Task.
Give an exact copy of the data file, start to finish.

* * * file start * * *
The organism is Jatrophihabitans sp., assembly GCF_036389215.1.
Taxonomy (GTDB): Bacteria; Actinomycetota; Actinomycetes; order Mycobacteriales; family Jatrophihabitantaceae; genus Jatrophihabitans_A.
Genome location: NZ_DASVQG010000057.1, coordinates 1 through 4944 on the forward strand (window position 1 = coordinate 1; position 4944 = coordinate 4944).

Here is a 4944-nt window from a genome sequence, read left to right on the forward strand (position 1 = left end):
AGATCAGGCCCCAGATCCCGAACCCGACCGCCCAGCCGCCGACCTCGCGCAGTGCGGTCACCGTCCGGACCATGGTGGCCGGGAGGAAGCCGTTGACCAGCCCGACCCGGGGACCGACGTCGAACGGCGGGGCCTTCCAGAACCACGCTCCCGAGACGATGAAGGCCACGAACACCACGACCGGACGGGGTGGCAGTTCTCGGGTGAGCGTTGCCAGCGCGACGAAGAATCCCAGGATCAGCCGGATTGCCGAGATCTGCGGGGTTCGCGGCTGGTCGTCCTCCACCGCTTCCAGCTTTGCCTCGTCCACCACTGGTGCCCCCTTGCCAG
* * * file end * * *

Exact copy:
The organism is Jatrophihabitans sp., assembly GCF_036389215.1.
Taxonomy (GTDB): Bacteria; Actinomycetota; Actinomycetes; order Mycobacteriales; family Jatrophihabitantaceae; genus Jatrophihabitans_A.
Genome location: NZ_DASVQG010000057.1, coordinates 1 through 4944 on the forward strand (window position 1 = coordinate 1; position 4944 = coordinate 4944).

Here is a 4944-nt window from a genome sequence, read left to right on the forward strand (position 1 = left end):
AGATCAGGCCCCAGATCCCGAACCCGACCGCCCAGCCGCCGACCTCGCGCAGTGCGGTCACCGTCCGGACCATGGTGGCCGGGAGGAAGCCGTTGACCAGCCCGACCCGGGGACCGACGTCGAACGGCGGGGCCTTCCAGAACCACGCTCCCGAGACGATGAAGGCCACGAACACCACGACCGGACGGGGTGGCAGTTCTCGGGTGAGCGTTGCCAGCGCGACGAAGAATCCCAGGATCAGCCGGATTGCCGAGATCTGCGGGGTTCGCGGCTGGTCGTCCTCCACCGCTTCCAGCTTTGCCTCGTCCACCACTGGTGCCCCCTTGCCAG